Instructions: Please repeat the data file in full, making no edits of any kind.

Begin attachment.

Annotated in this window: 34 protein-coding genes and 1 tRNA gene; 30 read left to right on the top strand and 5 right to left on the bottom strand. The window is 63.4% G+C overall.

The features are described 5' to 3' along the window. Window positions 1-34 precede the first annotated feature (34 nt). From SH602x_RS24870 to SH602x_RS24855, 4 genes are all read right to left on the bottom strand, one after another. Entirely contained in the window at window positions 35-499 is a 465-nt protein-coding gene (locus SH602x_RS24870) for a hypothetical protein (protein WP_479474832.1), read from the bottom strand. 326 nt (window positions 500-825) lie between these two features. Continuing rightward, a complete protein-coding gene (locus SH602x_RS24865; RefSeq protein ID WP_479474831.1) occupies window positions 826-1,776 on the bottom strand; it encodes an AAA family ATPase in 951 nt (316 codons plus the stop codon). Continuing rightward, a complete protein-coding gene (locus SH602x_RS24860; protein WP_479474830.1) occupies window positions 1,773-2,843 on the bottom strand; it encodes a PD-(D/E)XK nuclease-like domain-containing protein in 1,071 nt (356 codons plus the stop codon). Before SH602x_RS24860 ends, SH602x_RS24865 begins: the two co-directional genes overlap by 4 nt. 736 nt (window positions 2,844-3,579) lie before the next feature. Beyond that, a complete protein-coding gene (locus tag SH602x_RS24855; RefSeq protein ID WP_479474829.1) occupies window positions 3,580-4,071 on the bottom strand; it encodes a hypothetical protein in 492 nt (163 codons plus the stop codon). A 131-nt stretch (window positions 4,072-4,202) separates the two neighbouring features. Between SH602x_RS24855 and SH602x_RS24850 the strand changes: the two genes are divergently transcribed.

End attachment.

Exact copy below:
Annotated in this window: 34 protein-coding genes and 1 tRNA gene; 30 read left to right on the top strand and 5 right to left on the bottom strand. The window is 63.4% G+C overall.

The features are described 5' to 3' along the window. Window positions 1-34 precede the first annotated feature (34 nt). From SH602x_RS24870 to SH602x_RS24855, 4 genes are all read right to left on the bottom strand, one after another. Entirely contained in the window at window positions 35-499 is a 465-nt protein-coding gene (locus SH602x_RS24870) for a hypothetical protein (protein WP_479474832.1), read from the bottom strand. 326 nt (window positions 500-825) lie between these two features. Continuing rightward, a complete protein-coding gene (locus SH602x_RS24865; RefSeq protein ID WP_479474831.1) occupies window positions 826-1,776 on the bottom strand; it encodes an AAA family ATPase in 951 nt (316 codons plus the stop codon). Continuing rightward, a complete protein-coding gene (locus SH602x_RS24860; protein WP_479474830.1) occupies window positions 1,773-2,843 on the bottom strand; it encodes a PD-(D/E)XK nuclease-like domain-containing protein in 1,071 nt (356 codons plus the stop codon). Before SH602x_RS24860 ends, SH602x_RS24865 begins: the two co-directional genes overlap by 4 nt. 736 nt (window positions 2,844-3,579) lie before the next feature. Beyond that, a complete protein-coding gene (locus tag SH602x_RS24855; RefSeq protein ID WP_479474829.1) occupies window positions 3,580-4,071 on the bottom strand; it encodes a hypothetical protein in 492 nt (163 codons plus the stop codon). A 131-nt stretch (window positions 4,072-4,202) separates the two neighbouring features. Between SH602x_RS24855 and SH602x_RS24850 the strand changes: the two genes are divergently transcribed.